The State of Alaska has formally responded to the EPA about the use of the 404-C authority to stop development of the proposed Pebble Mine. The deadline was Tuesday and the State of Alaska’s response came in the form of a lengthy letter from Alaska Attorney General Michael Geraghty. He didn’t mince words.
In the second paragraph he wrote that the EPA’s actions have had and will continue to have a profound impact on employment opportunities for citizens of Alaska. He suggests that the EPA’s actions have thrown Alaskans out of work and hurt small businesses. Geraghty also contends that the EPA’s actions also spread beyond the Pebble Mine project. He writes that an enormous cloud of uncertainty now hangs over all lands in the Bristol Bay watershed, including other State lands and the thousands of acres held by Alaska Native Corporations. In the formal response to the EPA, the state is calling on the Agency to not use its Clean Water Act Section 404-C authority until permit applications for an actual Pebble Mine proposal have been submitted and reviewed by State and federal agencies. Michael Geraghty claims that until then the EPA does not have the information and analysis available to it to legitimately, credibly and competently consider whether it is appropriate for the agency to exercise its 404-C authority.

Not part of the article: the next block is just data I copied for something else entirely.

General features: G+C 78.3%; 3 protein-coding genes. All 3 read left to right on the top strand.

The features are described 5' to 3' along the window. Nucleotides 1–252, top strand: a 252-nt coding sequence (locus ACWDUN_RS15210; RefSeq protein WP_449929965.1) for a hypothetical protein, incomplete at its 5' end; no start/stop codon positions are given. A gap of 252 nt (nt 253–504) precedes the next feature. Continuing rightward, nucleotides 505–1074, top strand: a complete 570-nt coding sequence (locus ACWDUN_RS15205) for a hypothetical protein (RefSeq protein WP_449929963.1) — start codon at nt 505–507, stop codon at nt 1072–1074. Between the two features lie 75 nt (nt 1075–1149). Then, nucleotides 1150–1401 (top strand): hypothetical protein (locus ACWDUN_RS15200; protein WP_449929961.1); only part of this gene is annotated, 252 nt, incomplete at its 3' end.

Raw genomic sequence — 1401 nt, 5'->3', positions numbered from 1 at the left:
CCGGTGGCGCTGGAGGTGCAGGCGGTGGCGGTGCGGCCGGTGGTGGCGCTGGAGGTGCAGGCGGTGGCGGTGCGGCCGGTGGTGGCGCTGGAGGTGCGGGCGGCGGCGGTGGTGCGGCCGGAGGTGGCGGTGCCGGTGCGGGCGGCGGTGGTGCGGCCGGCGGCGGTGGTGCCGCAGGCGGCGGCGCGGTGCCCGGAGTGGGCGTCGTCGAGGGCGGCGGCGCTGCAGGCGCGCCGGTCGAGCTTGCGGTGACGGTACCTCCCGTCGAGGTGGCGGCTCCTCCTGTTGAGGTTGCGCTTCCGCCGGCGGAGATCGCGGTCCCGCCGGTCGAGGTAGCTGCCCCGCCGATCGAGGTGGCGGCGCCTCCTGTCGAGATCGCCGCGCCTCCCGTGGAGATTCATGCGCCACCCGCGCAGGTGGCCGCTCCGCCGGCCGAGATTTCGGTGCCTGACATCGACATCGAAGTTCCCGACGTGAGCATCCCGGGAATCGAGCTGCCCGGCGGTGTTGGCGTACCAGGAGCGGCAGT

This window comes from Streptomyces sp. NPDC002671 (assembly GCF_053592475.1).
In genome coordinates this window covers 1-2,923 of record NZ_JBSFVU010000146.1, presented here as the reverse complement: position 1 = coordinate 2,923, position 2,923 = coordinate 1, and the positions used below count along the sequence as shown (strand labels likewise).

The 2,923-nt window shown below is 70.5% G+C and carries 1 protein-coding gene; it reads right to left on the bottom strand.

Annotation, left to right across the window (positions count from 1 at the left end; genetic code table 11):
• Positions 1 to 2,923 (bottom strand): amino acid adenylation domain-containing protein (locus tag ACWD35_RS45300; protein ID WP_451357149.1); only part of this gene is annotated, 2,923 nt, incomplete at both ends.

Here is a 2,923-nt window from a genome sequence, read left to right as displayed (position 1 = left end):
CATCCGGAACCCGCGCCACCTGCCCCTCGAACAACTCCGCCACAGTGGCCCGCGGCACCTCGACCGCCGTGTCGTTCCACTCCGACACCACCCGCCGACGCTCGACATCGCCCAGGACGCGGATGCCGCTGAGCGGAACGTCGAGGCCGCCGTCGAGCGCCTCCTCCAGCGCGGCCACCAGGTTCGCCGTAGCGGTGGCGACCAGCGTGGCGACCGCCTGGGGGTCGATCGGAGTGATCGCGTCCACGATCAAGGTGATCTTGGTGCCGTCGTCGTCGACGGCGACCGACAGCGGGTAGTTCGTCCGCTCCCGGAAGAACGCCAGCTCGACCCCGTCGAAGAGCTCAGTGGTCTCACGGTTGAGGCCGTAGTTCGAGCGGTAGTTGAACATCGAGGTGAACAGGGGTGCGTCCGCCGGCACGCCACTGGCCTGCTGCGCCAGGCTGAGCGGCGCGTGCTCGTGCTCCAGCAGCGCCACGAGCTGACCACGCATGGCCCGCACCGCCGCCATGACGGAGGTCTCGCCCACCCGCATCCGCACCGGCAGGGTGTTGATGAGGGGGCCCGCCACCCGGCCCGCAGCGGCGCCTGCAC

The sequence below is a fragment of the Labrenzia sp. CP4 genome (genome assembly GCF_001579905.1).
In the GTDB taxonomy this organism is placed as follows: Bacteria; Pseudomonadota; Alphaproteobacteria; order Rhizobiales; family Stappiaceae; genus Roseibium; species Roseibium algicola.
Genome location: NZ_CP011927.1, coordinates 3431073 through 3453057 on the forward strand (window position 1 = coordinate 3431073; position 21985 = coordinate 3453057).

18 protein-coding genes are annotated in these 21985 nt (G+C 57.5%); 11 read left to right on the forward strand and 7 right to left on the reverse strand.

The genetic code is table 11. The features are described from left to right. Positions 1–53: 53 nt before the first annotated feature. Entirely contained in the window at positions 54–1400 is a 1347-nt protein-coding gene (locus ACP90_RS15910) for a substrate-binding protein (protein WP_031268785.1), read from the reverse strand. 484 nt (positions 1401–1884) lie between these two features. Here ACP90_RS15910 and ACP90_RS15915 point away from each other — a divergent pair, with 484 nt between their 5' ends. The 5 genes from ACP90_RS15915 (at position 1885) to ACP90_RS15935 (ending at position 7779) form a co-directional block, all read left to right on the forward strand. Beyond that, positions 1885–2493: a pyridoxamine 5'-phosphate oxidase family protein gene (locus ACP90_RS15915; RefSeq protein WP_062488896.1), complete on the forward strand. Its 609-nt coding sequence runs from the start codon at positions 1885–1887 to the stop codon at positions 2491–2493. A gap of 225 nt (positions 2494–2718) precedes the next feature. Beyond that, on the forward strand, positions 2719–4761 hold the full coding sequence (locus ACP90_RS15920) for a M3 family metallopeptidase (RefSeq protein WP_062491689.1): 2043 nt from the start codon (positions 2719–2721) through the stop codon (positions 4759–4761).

The state is supporting the established NEPA permitting process and Attorney General Geraghty stresses that no mine will be constructed unless and until the mine proponents have successfully completed those processes and all the legal reviews have been concluded. He suggested that the NEPA permitting process could take 5-years or more. The state is lamenting the lack of specifics put forward by the EPA about the kinds of limitations or prohibitions that might be imposed on the Pebble Mine project. Geraghty asserts that the EPA is essentially opening the gate to requests for 404-C actions on any project in Alaska that needs a 404-permit. In the formal response, the state observes that the lands subject to EPA’s action are entirely State lands and have always been open to mineral exploration and possible development. Attorney General Geraghty declared that one of the main factors driving the State’s selection of the lands in and around the Pebble project was their mineral potential. He ended the letter by calling on the EPA to stop the 404-C process started back in February and to allow the Corp of Engineers and the State of Alaska to exercise their regulatory rights and responsibilities in the event applications for a mining project are ever submitted. The Pebble Limited Partnership has not applied for any of the State and Federal permits that would trigger the start of the NEPA permitting process.